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Count Mark Cuban among those who see the NFL becoming less and less popular in the future. And it has nothing to do with the national anthem protests by players that have pushed a handful of fans away.

Instead, the outspoken Dallas Mavericks owner pointed to the health and safety of the sport as the No. 1 reason for its decline. The national anthem protests, in Cuban’s mind, are more of a short-term issue.

Cuban referenced a study from this summer that found 110 of 111 brains of deceased NFL players had chronic traumatic encephalopathy, commonly called CTE, a degenerative brain disease caused by repeated blows to the head. Dr. Ann McKee’s study was published in The Journal of the American Medical Association.

“The NFL has got real structural problems,” Cuban said during an interview on 105.3 The Fan on Tuesday. “I have an 8-year-old son — I would not let my son play football. CTE’s a problem. … You can’t push something like CTE under the rug.”

Cuban mentioned meeting with NCAA officials over the latest college basketball scandal, and the topic of football participation came up. Cuban said football participation is “down significantly” in all the SEC states.

“They’re going to have to go global,” Cuban said of football grooming players. “Half of NFL rosters (in the future) are going to be international guys. That’s a bigger issue for the NFL longer term, and I don’t know how to fix that.”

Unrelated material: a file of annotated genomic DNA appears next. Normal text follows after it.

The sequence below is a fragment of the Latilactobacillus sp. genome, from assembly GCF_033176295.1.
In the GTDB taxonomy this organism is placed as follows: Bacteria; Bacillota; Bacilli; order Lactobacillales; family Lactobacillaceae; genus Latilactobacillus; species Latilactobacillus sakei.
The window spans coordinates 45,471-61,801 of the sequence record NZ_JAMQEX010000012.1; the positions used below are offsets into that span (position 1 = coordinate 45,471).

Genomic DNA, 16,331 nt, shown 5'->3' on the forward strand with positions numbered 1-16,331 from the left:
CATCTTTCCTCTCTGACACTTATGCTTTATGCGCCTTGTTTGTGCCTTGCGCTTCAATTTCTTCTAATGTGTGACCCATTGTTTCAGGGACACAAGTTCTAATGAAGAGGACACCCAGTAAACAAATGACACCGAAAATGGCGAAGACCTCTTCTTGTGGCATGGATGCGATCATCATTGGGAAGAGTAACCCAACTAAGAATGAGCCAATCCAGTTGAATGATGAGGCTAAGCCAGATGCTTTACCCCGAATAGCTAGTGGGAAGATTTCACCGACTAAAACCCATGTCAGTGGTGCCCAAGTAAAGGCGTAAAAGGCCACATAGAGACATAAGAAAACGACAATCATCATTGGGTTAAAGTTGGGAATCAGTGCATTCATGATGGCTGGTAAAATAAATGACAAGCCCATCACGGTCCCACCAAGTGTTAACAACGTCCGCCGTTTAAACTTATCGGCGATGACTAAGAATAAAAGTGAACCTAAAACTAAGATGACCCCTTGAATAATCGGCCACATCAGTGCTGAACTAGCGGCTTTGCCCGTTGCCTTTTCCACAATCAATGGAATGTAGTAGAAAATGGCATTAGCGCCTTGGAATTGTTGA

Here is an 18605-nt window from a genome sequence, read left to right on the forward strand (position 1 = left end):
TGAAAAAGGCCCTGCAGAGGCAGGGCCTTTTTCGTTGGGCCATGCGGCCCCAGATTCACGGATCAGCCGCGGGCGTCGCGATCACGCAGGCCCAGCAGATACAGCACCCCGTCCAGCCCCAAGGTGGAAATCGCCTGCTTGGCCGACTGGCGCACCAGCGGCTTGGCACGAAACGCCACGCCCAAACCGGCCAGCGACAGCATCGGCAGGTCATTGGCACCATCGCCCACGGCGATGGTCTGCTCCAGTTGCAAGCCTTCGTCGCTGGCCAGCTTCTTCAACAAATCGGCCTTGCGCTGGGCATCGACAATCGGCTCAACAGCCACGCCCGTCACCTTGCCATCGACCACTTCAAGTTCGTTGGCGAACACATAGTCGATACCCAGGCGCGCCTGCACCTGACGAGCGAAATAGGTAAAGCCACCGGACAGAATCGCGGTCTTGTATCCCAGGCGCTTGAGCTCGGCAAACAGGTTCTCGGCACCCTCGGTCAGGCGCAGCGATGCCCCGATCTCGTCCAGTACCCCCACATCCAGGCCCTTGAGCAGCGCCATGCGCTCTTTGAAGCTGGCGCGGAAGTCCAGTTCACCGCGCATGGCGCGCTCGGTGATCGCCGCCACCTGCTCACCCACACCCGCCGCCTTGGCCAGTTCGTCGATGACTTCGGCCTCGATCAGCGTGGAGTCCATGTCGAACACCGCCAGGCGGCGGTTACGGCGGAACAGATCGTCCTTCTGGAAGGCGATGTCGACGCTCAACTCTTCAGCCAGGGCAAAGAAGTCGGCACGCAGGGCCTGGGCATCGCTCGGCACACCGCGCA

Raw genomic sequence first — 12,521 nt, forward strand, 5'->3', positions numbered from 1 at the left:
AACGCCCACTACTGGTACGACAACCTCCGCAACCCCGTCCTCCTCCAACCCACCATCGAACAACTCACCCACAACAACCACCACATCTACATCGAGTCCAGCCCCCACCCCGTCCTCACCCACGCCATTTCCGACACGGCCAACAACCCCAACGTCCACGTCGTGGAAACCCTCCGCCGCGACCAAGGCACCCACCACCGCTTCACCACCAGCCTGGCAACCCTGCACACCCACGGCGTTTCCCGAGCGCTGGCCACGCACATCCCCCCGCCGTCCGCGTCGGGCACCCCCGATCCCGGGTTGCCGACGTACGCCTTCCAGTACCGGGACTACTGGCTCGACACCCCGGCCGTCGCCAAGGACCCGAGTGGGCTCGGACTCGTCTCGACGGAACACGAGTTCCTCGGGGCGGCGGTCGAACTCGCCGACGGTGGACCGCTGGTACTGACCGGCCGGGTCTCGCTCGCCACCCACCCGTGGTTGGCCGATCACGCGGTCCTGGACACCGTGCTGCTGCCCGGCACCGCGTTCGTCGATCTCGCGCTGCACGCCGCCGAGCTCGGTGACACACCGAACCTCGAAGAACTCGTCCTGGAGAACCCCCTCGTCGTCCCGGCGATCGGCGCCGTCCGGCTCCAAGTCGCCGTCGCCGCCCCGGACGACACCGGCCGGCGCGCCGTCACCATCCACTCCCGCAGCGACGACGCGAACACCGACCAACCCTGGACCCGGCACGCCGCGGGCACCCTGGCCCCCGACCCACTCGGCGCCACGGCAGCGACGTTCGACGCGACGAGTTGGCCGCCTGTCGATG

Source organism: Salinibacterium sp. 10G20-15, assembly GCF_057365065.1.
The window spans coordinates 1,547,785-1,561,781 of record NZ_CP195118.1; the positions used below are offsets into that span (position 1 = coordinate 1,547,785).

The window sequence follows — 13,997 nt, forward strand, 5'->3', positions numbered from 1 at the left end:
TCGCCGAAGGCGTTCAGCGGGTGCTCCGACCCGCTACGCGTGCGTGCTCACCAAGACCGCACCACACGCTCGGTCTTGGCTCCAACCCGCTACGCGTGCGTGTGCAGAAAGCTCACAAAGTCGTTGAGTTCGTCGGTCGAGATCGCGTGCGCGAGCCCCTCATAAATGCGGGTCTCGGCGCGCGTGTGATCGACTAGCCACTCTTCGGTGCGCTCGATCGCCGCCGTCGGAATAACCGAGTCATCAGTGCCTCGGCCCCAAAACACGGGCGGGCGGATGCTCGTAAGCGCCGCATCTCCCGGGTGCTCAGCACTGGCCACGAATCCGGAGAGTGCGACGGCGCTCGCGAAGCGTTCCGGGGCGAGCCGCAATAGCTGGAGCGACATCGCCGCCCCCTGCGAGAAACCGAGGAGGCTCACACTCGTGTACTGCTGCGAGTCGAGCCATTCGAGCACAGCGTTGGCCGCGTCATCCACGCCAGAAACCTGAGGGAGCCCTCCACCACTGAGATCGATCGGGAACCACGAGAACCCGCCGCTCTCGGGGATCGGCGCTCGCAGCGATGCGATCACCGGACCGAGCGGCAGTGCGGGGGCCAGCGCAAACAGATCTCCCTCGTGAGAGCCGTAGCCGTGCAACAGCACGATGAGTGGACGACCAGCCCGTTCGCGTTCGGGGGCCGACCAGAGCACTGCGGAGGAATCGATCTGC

Cuban has criticized the NFL before, memorably saying: “Pigs get fat, hogs get slaughtered.”

He stands by that statement regarding football’s future.

“They’re on path to be absolutely true,” Cuban said. “Because they haven’t been able to solve that (CTE) problem, they’re going to lose participants and they’re going to lose people watching. … I just don’t think kids are going to be as excited about football as we were growing up and that’s a long-term problem.”

Cuban also criticized the NFL for having too many games, particularly Thursday Night Football where the games have largely been underwhelming in recent years.

“People question the brand, question the quality of the brand,” Cuban said.

Even though the NFL faces well-documented challenges, Cuban made it clear that the NBA isn’t immune to them either.
Cuban acknowledged that it’s more difficult for every professional sports league to get kids excited and interested in their game and teams. That’s why he’s trying to lure more fans to American Airlines Center this season by offering more than 4,000 seats for $19 or less.

“We’ve got to be more aggressive in creating young Mavericks fans, young NBA fans,” Cuban said. “I see the NFL pricing themselves out of families, which is going to make it very, very hard for them to develop young fans. We all have that challenge of how do we turn young kids, boys and girls, into hardcore NBA and Mavericks fans? That’s going to be a huge challenge for all of us going forward.

“(We want it to be) where going to a Mavs game is competitive with going to a movie or going to a high school football game.”

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